Bushidos would also be a great pick, but my wide feet don’t allow me to utilize that as an option. Mutant seems to work.
Gaiters: Kahtoola INSTAgaiter Low
Gaiters keep things out of your shoes. I’m planning on my shoes getting wet, which these gaiters won’t entirely help with, but I also want small stones and whatever else I’ll be hiking in to keep out. La Sportiva Mutant do have a fairly wide opening at the top that seems to invite loose gravel in, which I’d like to keep at a minimum.
What I’d also like to keep at a minimum from myself are bugs/ticks, which is the real reason for these gaiters. I most likely will treat them with a quick coat of permethrin.
I haven’t tried out the Kahtoola gaiters much (so there’s a bit of risk), but I’m intrigued by their simplicity, and convenient zipper design. I’ve had great luck with their hiking crampons, using them for almost all my mountaineering adventures except for something like the Notch Couloir/Longs Peak, and fair amount of luck with their microspikes, so I find it a good risk to take.
I’m a little worried that the silicone strip that goes under your shoe won’t make it too far and will snap off – I’d prefer some sort of nylon or even dyneema material. Some things I can do:
- The Mutant has a flat outsole – so no arch is present where the strap would go around. I’ve had luck in simply cutting that bit of the outsole out to provide a channel for something like this trap.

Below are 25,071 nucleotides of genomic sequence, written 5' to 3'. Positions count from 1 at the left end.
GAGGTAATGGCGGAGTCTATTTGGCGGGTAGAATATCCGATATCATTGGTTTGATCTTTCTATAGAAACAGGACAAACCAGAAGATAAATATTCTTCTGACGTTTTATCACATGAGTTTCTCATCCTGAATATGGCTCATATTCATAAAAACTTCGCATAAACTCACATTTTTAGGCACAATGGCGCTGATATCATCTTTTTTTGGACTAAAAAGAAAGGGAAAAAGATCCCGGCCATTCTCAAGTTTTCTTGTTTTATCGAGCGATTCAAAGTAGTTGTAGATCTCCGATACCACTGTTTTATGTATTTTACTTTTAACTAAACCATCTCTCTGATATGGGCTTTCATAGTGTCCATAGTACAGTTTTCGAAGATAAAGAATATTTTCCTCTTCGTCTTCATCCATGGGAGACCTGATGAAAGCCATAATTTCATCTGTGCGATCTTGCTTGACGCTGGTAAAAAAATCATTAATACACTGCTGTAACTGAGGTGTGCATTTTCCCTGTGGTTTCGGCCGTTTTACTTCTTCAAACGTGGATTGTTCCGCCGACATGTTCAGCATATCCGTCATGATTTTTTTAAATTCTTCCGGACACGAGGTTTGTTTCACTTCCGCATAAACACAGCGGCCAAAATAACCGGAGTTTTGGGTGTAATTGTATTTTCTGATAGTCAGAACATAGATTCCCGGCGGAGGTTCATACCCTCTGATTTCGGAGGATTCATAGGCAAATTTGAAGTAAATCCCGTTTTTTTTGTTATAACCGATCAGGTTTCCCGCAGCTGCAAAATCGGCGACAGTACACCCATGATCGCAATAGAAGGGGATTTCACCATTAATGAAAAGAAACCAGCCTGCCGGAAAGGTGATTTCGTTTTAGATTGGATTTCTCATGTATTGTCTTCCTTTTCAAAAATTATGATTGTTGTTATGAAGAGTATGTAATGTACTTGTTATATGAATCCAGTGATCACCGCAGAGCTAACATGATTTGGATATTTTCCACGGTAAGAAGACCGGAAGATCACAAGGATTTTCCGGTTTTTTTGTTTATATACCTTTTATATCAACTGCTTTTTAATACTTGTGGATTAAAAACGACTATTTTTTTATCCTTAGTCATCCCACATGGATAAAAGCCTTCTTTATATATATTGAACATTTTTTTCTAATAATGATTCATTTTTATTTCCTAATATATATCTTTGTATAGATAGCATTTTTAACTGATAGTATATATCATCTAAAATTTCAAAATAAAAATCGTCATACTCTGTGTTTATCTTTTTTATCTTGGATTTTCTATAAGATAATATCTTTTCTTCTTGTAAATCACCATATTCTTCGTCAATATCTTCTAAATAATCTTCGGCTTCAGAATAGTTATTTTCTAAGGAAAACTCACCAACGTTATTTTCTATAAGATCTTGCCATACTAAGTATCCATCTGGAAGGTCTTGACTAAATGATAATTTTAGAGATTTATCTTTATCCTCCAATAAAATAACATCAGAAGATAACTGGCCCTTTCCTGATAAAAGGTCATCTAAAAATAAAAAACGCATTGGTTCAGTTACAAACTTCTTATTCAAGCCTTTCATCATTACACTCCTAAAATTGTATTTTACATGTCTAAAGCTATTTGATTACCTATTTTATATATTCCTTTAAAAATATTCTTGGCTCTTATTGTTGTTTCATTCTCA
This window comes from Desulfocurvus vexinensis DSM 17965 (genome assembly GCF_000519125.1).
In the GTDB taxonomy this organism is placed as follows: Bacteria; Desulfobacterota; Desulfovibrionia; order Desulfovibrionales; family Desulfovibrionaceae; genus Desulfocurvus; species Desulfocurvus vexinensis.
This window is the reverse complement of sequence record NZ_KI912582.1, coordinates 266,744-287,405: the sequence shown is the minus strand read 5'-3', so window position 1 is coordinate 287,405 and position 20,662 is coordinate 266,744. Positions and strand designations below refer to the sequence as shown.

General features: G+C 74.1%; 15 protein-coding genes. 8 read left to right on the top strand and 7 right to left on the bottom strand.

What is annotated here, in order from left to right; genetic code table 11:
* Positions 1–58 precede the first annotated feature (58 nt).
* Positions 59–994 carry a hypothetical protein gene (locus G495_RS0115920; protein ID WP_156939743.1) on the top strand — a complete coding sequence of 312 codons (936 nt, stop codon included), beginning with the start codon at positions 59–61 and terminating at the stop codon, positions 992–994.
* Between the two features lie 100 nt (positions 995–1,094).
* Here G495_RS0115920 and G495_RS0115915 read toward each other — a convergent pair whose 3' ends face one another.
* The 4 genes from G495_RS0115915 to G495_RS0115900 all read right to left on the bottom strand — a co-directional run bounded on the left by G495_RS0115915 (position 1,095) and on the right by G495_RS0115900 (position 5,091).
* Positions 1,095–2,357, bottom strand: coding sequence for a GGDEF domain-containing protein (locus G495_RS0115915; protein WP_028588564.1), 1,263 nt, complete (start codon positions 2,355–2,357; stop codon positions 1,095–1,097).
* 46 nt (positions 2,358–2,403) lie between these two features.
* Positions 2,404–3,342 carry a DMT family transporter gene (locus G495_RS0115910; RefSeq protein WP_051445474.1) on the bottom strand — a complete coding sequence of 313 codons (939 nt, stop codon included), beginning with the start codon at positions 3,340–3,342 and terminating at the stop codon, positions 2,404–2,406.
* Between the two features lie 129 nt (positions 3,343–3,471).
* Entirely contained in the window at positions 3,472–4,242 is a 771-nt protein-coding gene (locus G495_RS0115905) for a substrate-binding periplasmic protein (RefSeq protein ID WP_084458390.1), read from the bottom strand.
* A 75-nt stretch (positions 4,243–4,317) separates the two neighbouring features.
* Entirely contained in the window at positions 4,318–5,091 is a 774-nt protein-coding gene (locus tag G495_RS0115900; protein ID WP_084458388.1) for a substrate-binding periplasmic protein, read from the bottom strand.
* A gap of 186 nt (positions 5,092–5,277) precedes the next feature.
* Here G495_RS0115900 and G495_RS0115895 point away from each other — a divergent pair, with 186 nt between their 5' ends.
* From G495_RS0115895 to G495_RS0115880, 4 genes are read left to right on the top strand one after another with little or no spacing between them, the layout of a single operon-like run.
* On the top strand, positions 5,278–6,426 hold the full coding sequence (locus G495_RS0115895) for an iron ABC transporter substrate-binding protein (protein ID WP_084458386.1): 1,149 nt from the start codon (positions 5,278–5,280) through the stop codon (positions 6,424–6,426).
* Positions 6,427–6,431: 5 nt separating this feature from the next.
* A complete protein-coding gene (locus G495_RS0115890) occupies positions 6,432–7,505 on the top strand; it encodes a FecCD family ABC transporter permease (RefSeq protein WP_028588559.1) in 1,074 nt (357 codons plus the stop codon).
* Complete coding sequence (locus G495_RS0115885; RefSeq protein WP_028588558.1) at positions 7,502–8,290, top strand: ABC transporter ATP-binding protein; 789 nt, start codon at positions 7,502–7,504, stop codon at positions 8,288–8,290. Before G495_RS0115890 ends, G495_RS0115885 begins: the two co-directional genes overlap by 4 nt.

- I have a ton of found climbing dyneema cord that I don’t trust to use as climbing great, but useful in these types of situations – I’ll see about replacing the silicone strap that comes with the gaiter with my own.
- I can also bring a cheap, lightweight nylon strap or two for a field repair.
I’ll probably be the only one that’s rockin’ the Kahtoolas, as most everyone else will have Simblissity Levigaiters, which already look like I’d destroy upon contact (I’m hard on gear).
Socks: Various Smartwool
I’ll have 2x pairs of hiking socks to switch out of, and a dedicated sleeping sock. I already have a few crew-sized, thin, hiking socks from Smartwool that will work out well. Smartwool is fairly local (to me), which gives me warm/fuzzies of supporting a local business, as I am oft to do.
My feet in general aren’t very particular on special care, so I haven’t found I need to find, “The One” sock, although Skurka seems to love his DeFeet – which as clever pun names go, is a peculiar one to finalize on, I think! (ala, “Don’t get DeFeet-ed!”).
Camp Footwear: None
There’s a small chance I’ll bring my New Balance Minimus Road 00’s from the Born to Run era on the trip as camp shoes, but I really don’t they’ll make the cut.
Clothing For When the Weather Gets Real
Shell Top: Outdoor Research Foray
I’m anticipated days of all-day drizzle. If that happens or not, I want to be prepared, so I’m not cutting corners on my rain jacket to keep warm and somewhat happy. This OR jacket is a proven piece both in my experience, and as a clutch in their line.
Alternative: La Sportiva Odyssey GTX
This is my preferred rain jacket – I’ll bring it, but I may want something witha little more teeth for Alaska. What’s great about it is it’s packable size, it’s weight, and that it truly works as rain jacket that keeps you not from getting too sweaty underneath. It’s not very warm, so adding it as a layer while hanging around a campsite doesn’t do too much – it’s truly a, “on the go” piece.
Shell Bottoms: Outdoor Research Helium Pants
Simple, light, waterproof nylon pants (not Goretex). Pack down quite small. Size up, as these run small. Hiking in rain pants isn’t very fun, but needing rain pants, and not having them is worse.
Alternative: REI Co-op Cycles Rain Cycling Pants
These are heavier pants than the helium, but may be a better fit, if the forecast proves to be… Biblical. The material is Goretex-like, and the fabric is heavier. They’re not going to be as comfortable walking in, as the OR Heliums, but if it’s cold and very rainy, I’ll be taking these, instead.
Mid-layer top: North Face Borod